In the result, the recommendations we make to the Premier emphasize the need to recognize the breadth of the issues and to address them by creating significant new governance mechanisms to coordinate the energy and capacity that are waiting and eager to take on the work that must be done.

We conclude this introduction with a brief acknowledgment of the tremendous work and dedication of those who accompanied us on our journey, starting with those who were with us full time. In alphabetical order, they are Jim Cowan, who led our communications and consultations process, drafted the Community Perspectives Volume and pulled together much of chapters 5 and 8; Lu-Anne Dacosta, who provided advice in a number of areas and helped in particular with Chapter 2 and the analysis of the previous reports for Chapter 6; Doug Ewart, who was responsible for our overall analytical framework, provided ongoing policy advice and drafted most of the main volume of the report; Irwin Glasberg, who led our team, maintained liaison with the government and managed the review through a complex and challenging time; Roxanne Kalimootoo, who assisted with the administration of the project and provided expert advice on issues, including racism and education; Lorrie MacKinnon, who also assisted with administration, managed our procurement processes, helped analyze previous reports for Chapter 6 and managed the publication of our report; and Roberta Ross, who provided high-quality and high-energy administrative support to the entire process.

On a part-time basis, also in alphabetical order, we had the benefit of strong administrative support from Judy Bew at the Gowlings law firm; of the important perspectives of Ryan Charles, a high school co-op student; of the analysis of stakeholder input provided by Arda Ilgazli, a Cabinet Office intern; of ongoing policy advice from Kevin King, a public servant with wide experience and excellent contacts in the areas of youth, race and violence; of the steady guidance and wise advice of Lynn Mahoney of Gowlings; of strong administrative support from Sandy Prosa of Gowlings; and of the skills and professionalism that Mary Roy brought to preparing most of the manuscript.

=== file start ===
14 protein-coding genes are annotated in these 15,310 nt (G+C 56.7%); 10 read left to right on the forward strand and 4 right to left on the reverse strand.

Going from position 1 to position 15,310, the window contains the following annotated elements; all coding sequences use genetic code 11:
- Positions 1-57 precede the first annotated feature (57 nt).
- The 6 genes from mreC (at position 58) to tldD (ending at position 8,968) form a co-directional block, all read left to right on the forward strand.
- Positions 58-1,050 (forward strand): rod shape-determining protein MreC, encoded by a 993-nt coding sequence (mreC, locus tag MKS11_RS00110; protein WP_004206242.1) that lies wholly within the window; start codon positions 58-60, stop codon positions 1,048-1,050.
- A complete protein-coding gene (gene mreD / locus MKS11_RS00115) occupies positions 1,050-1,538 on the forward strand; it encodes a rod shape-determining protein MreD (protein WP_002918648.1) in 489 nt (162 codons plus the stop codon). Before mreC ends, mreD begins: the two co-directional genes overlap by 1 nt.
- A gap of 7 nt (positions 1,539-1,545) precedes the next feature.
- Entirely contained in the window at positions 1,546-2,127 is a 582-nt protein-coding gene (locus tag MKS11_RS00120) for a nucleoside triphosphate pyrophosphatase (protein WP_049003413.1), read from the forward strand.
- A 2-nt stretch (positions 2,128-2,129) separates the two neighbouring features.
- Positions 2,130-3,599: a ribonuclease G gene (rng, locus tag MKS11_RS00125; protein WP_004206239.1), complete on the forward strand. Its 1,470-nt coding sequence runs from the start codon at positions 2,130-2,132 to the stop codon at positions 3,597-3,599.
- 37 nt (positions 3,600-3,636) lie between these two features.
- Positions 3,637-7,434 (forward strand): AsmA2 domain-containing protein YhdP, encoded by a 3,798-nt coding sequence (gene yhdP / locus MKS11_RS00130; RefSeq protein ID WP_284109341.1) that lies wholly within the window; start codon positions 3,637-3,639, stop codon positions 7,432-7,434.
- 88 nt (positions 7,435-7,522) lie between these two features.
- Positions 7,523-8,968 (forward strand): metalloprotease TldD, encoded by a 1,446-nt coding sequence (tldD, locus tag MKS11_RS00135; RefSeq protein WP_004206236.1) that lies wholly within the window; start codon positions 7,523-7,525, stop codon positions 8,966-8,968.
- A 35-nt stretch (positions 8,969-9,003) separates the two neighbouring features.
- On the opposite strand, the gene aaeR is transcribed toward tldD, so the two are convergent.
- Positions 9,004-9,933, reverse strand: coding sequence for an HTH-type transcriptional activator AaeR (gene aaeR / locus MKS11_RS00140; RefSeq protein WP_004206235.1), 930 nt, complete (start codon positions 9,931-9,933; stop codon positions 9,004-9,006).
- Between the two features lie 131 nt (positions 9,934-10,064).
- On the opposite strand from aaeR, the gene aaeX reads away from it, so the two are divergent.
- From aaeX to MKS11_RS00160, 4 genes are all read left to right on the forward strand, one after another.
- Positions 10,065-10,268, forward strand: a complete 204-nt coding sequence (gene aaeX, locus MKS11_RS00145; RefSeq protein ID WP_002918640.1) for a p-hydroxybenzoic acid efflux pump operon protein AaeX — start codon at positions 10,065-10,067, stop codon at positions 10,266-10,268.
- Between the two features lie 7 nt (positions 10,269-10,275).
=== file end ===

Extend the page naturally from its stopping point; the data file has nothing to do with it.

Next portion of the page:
We also wish to acknowledge four other individuals who worked with us and made a major contribution to our work. Frances Lankin of United Way Toronto and Nancy Matthews of the City of Toronto participated in several of our meetings and policy discussions, accompanied us to England and provided wise and insightful strategic advice on many key issues. Alan Riddell, former director of the Neighbourhood Renewal Unit in England, provided very valuable information and briefings in Toronto, helped plan our meetings in London and accompanied us to most of them, and contributed important insights and policy conclusions on key U.K. initiatives. Prof. Scot Wortley from the Centre of Criminology at the University of Toronto provided strong and experienced research support to our review, participated in many of our meetings, authored two literature reviews and a significant paper, and contributed the expertise he has gained in his years analyzing many of the core issues we had to confront.

We also wish to acknowledge the brief but important contributions of three individuals at both ends of our project. At the outset, Debbie Strauss and Elizabeth Kay-Zorowski provided significant startup expertise, and, towards the end, Jill Arthur devoted several weeks to helping prepare what is now Chapter 8 of the report.

Finally, we wish to express our sincere thanks to Canada’s High Commissioner in London, James R. Wright; his acting deputy, Bob Rochon; and political officer Gillian Licari of the High Commission, who made inspired contacts and superb arrangements for us in London and, as well, provided gracious hospitality to us and a number of those we met.

We have already noted our debt to the large number of individuals and organizations who met with us or made written submissions to advance our work. We have listed them in Appendix 2 and thank each of them sincerely for their time and expertise, and for the trust they placed in us. We could not have produced this report in the time available without the unfailing dedication and commitment of all of these individuals and organizations.


Contents

Volume 1. Findings, Analysis and Conclusions

Volume 2. Executive Summary

Volume 3. Community Perspectives Report

Volume 4. Research Papers

Volume 5. Literature Reviews